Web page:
×
INTELLIGENT WORK FORUMS
FOR ENGINEERING PROFESSIONALS

Are you an
Engineering professional?
Join Eng-Tips Forums!
• Talk With Other Members
• Be Notified Of Responses
• Keyword Search
Favorite Forums
• Automated Signatures
• Best Of All, It's Free!

*Eng-Tips's functionality depends on members receiving e-mail. By joining you are opting in to receive e-mail.

#### Posting Guidelines

Promoting, selling, recruiting, coursework and thesis posting is forbidden.

# help needed with brake calculation

## help needed with brake calculation

(OP)
what is the force required to completely lock an 130mm drum brake(purely mechanical) assuming the vehicle is stationary and weighs about 160kg (not including rider).

### RE: help needed with brake calculation

I'm wondering what the "locking" will need to resist.
Prevent rolling downhill on a slight grade? Being nudged when a vehicle parks behind? Prevent being dragged off by a roving punk?

### RE: help needed with brake calculation

I think it is safe to say it needs to resist rotation with the tyre dragging on the road. So now we have 3 pieces of information - only need another 5 or so and we can have a shot at answering the OP's question.

je suis charlie

### RE: help needed with brake calculation

By definition, if the vehicle is stationary, the force required to "completely lock" the drum brake should be zero, right?

One nice characteristic of drum brakes is that they are self-energizing if the force is applied to the leading edge of the brake shoes. But this only helps if the drum brake is applied in one direction of rotation.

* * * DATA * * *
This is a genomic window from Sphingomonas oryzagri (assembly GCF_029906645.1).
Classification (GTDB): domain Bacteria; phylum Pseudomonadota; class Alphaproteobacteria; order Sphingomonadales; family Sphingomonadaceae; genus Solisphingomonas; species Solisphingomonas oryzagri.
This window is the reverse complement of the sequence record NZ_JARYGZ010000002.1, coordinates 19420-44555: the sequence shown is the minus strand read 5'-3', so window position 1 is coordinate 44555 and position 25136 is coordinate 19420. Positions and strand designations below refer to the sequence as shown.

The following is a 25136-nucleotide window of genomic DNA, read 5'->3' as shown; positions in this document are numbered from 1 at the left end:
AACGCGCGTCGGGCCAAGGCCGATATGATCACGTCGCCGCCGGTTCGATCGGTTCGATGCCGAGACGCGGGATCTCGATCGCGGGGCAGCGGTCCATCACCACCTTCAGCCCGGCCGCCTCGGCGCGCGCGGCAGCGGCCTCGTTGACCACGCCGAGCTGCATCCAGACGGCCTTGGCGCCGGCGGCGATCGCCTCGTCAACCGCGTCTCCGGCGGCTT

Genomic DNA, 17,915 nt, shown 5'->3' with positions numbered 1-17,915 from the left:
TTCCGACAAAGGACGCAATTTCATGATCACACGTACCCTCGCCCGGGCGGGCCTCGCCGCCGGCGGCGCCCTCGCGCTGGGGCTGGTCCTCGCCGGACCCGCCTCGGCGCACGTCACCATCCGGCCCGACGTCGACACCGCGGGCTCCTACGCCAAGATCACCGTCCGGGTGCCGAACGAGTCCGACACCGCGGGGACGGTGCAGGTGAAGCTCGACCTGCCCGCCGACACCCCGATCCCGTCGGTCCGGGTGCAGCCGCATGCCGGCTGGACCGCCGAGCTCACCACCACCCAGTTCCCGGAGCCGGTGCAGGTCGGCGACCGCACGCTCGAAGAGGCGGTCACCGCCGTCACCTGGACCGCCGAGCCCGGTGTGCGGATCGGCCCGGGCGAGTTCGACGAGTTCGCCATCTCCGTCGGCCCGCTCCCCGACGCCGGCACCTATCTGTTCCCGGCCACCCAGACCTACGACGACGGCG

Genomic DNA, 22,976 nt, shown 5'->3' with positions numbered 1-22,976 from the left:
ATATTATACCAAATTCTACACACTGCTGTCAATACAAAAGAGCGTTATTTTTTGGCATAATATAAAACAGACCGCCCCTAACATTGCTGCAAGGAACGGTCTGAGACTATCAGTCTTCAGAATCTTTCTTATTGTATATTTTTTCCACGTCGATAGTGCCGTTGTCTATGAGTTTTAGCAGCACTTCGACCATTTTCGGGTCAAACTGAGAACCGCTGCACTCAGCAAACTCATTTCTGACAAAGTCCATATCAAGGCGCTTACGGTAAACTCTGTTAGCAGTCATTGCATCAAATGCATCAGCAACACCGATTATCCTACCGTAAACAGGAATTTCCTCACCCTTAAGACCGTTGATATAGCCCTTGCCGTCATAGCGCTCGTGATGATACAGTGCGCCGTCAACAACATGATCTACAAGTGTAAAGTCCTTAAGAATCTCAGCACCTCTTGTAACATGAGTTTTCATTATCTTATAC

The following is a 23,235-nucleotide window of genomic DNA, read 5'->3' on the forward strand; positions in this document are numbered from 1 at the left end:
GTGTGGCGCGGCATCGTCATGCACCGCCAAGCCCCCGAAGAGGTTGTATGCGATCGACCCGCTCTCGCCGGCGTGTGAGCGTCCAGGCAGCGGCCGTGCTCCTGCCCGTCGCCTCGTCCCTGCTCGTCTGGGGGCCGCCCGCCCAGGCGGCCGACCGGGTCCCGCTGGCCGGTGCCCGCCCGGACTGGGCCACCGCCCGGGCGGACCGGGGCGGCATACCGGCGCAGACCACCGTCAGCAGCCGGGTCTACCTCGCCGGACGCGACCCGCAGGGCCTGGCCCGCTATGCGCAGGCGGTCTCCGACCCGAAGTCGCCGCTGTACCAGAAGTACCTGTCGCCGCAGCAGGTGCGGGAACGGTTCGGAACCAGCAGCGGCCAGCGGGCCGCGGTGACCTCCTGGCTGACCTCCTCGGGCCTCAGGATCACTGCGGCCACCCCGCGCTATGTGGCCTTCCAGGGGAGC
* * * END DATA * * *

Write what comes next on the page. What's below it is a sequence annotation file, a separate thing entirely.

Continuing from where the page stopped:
You can roughly calculate the braking torque needed from this 130mm drum brake simply from the static coefficient of friction at the contact interface, the normal force applied to the brake shoe, and the torque produced about the axle of the wheel being braked.

### RE: help needed with brake calculation

I think karmesh has left the building.

"After joining Eng-Tips Forums on February 14, 2015, I've logged in 5 times. My last login was on Wednesday, February 18, 2015."

#### Red Flag This Post

Please let us know here why this post is inappropriate. Reasons such as off-topic, duplicates, flames, illegal, vulgar, or students posting their homework.

#### Red Flag Submitted

Thank you for helping keep Eng-Tips Forums free from inappropriate posts.
The Eng-Tips staff will check this out and take appropriate action.

Close Box

# Join Eng-Tips® Today!

Join your peers on the Internet's largest technical engineering professional community.
It's easy to join and it's free.

Here's Why Members Love Eng-Tips Forums:

• Talk To Other Members
• Notification Of Responses To Questions
• Favorite Forums One Click Access
• Keyword Search Of All Posts, And More...

Register now while it's still free!